The Nigerian-American Chamber of Commerce (NACC) and the Nigeria Export Processing Zones Authority (NEPZA) say investments in critical infrastructure in the non-oil sector will spur economic growth and development in Nigeria.
Their officials spoke at the NACC March Breakfast Meeting with the theme: “Nigeria Non-oil Exports: Situation Report and Way Forward” on Thursday in Lagos.
Prof Adesoji Adesugba, Managing Director, NEPZA, noted that non-oil exports dominated Nigeria’s export trade and formed the bedrock of her economy in pre and immediate post-independence era.
According to him, during the 50s and 60s when primary commodities like cocoa, cotton, groundnut and palm-oil occupied the pride of place in the country’s economic output structure, the economy was buoyant.
He said that economic and social infrastructure, including roads, power, education, health, among others functioned properly.
Adesugba, however, stated that a major structural transformation had put crude oil and marketing as the most significant feature of Nigeria’s development programme.
This over dependence on oil, Adesugba said, had led to downward pressure, considering the instability associated with oil prices globally.
He posited that the current scenario was not in the best interest of the Nigerian economy, particularly against the backdrop of dwindling value of the Naira, commodity prices and aftermath of the COVID-19 pandemic.
The managing director said that in spite of challenges affecting the non-oil sector, it had made appreciable prospects in terms of its contribution to the growth and development of the nation’s economy over the past years.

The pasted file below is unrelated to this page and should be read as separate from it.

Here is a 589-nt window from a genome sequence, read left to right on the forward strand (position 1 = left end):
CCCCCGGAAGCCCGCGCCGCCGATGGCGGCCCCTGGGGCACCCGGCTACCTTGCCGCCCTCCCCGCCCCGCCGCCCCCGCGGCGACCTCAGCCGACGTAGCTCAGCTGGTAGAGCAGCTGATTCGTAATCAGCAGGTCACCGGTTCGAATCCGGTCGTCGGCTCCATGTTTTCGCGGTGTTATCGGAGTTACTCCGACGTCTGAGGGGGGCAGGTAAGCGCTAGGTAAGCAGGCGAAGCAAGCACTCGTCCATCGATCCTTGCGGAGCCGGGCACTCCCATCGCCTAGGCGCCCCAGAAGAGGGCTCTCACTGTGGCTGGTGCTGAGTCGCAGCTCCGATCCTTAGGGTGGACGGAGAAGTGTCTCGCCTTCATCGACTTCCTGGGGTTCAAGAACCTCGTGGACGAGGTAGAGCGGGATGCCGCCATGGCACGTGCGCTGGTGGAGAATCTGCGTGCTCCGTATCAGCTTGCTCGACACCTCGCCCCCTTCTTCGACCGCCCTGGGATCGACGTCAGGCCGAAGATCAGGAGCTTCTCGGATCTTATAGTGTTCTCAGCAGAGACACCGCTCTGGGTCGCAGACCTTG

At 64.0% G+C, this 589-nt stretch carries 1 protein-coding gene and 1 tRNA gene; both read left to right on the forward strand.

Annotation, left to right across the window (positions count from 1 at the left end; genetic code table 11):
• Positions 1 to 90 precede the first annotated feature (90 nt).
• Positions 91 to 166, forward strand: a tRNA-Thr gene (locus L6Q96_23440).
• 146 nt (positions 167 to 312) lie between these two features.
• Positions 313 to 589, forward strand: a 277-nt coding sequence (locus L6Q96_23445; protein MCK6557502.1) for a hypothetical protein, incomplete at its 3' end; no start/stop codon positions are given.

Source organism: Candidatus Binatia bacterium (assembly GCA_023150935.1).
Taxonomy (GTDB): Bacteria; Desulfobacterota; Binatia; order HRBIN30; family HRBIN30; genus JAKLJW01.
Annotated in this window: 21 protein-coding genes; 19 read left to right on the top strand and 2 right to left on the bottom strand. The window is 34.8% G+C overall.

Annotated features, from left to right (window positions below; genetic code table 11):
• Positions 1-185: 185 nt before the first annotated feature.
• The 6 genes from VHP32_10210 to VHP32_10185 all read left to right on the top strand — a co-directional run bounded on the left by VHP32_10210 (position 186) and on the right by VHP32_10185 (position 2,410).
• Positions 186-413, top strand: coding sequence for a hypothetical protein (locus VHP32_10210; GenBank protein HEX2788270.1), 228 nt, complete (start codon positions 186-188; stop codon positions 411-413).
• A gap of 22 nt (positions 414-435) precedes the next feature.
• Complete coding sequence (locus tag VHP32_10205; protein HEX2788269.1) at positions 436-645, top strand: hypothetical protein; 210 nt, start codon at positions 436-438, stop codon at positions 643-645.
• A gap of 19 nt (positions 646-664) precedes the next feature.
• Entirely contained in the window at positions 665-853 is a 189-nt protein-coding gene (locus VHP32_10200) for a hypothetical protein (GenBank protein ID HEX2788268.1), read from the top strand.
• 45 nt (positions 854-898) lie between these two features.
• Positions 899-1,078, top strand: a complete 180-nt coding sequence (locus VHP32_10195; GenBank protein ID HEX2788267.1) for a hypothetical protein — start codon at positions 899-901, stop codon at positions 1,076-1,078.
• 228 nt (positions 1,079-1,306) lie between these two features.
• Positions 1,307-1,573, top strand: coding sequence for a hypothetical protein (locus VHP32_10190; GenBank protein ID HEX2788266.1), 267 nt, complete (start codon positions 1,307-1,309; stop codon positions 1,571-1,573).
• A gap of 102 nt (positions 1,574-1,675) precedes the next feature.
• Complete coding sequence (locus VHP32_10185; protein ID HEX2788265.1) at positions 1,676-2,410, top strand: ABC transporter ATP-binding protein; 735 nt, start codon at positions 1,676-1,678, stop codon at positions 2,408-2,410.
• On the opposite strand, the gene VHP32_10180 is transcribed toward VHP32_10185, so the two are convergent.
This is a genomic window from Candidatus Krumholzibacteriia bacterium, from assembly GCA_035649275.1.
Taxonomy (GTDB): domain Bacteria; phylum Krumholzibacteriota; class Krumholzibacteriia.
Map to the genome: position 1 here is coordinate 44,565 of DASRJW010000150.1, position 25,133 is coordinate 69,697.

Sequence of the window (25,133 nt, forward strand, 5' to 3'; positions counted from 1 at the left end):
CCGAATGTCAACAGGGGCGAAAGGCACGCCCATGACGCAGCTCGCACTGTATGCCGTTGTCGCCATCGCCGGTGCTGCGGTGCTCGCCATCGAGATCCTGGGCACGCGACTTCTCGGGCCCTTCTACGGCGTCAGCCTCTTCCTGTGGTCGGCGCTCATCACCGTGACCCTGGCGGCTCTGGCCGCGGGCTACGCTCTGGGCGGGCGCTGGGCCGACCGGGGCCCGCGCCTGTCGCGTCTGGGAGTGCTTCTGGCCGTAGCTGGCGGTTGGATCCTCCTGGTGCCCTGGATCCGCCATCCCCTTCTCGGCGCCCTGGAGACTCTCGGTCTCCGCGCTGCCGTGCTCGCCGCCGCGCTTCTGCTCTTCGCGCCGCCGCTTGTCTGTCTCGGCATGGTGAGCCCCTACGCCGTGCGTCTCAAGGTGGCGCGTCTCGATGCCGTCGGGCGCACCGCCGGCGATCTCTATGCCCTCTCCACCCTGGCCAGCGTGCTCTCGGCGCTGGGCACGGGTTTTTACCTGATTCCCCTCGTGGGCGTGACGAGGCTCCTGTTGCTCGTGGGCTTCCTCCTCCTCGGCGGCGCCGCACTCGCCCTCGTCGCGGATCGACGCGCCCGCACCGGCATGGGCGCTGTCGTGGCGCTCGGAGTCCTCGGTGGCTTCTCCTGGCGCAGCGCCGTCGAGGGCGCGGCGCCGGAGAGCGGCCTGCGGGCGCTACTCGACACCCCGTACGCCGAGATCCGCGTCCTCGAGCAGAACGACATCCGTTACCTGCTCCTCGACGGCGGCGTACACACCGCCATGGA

He stated that NEPZA Free Trade Zones/Special Economic Zones provided the panacea to reinvigorate the sector in the face of dwindling and unstable revenue from oil, rising demand for foreign exchange, insecurity, and external debt.
“There are currently 43 Free zones in various stages of development across the country.
“In line with the Nigeria Industrial Revolution Plan (NIRP), the Authority is looking towards using Industrial Zones to attract requisite investment that would help develop the Non-oil exports sector in the areas the country enjoys significant comparative and competitive advantage,” he said.
In her remarks, Dame Adebola Williams, President, NACC, noted that the theme of the forum was important given the calls over the years by the private sector for a more diversified economy.
Williams noted that the country’s over-dependence on crude oil exports was not sustainable given the steady global campaign for green/renewable energy.
She added that the advent of electric cars was here and there was no better time to look very critically, once again, at the country’s non-oil exports with a goal of higher foreign exchange earnings.
“Nigeria’s primary commodities must, therefore, be reviewed in this respect, being mainly agriculture and mining based, with a determination to add real value to them as much as possible before exports.
“This breakfast meeting is therefore an opportunity for current and intended players in the Nigerian export market, for credible information capable of assisting practitioners in this key sector,” she said.